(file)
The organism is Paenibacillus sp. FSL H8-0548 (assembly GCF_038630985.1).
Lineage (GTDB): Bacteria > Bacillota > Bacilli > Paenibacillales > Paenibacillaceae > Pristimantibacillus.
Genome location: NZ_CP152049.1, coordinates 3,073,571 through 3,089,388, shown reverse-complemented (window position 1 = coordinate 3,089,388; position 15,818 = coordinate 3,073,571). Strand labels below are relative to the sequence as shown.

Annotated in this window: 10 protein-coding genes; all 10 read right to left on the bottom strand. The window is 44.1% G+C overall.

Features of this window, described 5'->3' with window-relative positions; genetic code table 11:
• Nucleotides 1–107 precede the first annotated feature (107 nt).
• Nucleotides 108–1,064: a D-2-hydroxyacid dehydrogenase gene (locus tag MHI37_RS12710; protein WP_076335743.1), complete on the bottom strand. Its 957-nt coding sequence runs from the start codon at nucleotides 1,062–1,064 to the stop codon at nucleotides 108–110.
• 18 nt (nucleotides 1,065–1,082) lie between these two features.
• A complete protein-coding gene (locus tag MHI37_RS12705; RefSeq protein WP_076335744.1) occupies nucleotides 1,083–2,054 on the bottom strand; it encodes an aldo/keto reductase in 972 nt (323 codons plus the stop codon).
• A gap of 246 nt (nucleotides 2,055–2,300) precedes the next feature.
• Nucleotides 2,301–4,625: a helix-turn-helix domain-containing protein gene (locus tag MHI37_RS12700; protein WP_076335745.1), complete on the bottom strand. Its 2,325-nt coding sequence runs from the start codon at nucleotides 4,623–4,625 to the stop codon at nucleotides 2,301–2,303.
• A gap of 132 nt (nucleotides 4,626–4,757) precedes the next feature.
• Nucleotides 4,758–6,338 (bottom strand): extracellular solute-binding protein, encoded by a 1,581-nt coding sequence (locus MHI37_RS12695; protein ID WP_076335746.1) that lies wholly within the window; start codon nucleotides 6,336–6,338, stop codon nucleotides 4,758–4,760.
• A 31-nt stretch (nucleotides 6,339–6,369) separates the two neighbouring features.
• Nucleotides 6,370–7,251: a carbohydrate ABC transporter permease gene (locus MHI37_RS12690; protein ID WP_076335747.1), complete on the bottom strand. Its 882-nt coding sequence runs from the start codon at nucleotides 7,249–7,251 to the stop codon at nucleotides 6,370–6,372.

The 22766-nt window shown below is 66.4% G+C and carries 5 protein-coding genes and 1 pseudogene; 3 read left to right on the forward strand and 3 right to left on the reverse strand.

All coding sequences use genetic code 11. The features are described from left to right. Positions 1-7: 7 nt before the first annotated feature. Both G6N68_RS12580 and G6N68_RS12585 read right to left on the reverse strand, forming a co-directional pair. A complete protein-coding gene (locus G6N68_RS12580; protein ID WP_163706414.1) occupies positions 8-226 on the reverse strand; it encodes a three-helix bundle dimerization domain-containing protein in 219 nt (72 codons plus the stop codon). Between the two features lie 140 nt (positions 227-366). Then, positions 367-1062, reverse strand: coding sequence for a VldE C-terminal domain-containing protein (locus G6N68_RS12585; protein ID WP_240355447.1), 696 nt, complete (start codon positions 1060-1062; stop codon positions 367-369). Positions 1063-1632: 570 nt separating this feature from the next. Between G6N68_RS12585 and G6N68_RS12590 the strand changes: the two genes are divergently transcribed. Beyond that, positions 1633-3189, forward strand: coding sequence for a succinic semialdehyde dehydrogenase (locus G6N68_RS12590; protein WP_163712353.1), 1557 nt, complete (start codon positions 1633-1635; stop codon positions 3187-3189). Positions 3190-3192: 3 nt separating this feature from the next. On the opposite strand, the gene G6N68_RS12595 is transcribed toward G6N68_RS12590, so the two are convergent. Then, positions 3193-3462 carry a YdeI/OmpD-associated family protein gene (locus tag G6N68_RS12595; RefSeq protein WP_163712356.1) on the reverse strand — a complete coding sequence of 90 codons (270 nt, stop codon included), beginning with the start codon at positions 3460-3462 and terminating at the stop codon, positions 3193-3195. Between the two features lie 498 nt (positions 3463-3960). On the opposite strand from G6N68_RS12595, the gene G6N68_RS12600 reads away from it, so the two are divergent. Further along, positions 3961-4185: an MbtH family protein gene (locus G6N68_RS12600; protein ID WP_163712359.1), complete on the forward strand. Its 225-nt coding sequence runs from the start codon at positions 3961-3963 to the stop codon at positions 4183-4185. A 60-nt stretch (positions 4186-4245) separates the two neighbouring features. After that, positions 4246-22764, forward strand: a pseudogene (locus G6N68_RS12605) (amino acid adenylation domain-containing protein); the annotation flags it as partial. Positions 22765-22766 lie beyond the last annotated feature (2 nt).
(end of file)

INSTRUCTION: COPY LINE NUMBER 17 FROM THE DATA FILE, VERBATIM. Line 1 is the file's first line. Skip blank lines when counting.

All coding sequences use genetic code 11. The features are described from left to right. Positions 1-7: 7 nt before the first annotated feature. Both G6N68_RS12580 and G6N68_RS12585 read right to left on the reverse strand, forming a co-directional pair. A complete protein-coding gene (locus G6N68_RS12580; protein ID WP_163706414.1) occupies positions 8-226 on the reverse strand; it encodes a three-helix bundle dimerization domain-containing protein in 219 nt (72 codons plus the stop codon). Between the two features lie 140 nt (positions 227-366). Then, positions 367-1062, reverse strand: coding sequence for a VldE C-terminal domain-containing protein (locus G6N68_RS12585; protein ID WP_240355447.1), 696 nt, complete (start codon positions 1060-1062; stop codon positions 367-369). Positions 1063-1632: 570 nt separating this feature from the next. Between G6N68_RS12585 and G6N68_RS12590 the strand changes: the two genes are divergently transcribed. Beyond that, positions 1633-3189, forward strand: coding sequence for a succinic semialdehyde dehydrogenase (locus G6N68_RS12590; protein WP_163712353.1), 1557 nt, complete (start codon positions 1633-1635; stop codon positions 3187-3189). Positions 3190-3192: 3 nt separating this feature from the next. On the opposite strand, the gene G6N68_RS12595 is transcribed toward G6N68_RS12590, so the two are convergent. Then, positions 3193-3462 carry a YdeI/OmpD-associated family protein gene (locus tag G6N68_RS12595; RefSeq protein WP_163712356.1) on the reverse strand — a complete coding sequence of 90 codons (270 nt, stop codon included), beginning with the start codon at positions 3460-3462 and terminating at the stop codon, positions 3193-3195. Between the two features lie 498 nt (positions 3463-3960). On the opposite strand from G6N68_RS12595, the gene G6N68_RS12600 reads away from it, so the two are divergent. Further along, positions 3961-4185: an MbtH family protein gene (locus G6N68_RS12600; protein ID WP_163712359.1), complete on the forward strand. Its 225-nt coding sequence runs from the start codon at positions 3961-3963 to the stop codon at positions 4183-4185. A 60-nt stretch (positions 4186-4245) separates the two neighbouring features. After that, positions 4246-22764, forward strand: a pseudogene (locus G6N68_RS12605) (amino acid adenylation domain-containing protein); the annotation flags it as partial. Positions 22765-22766 lie beyond the last annotated feature (2 nt).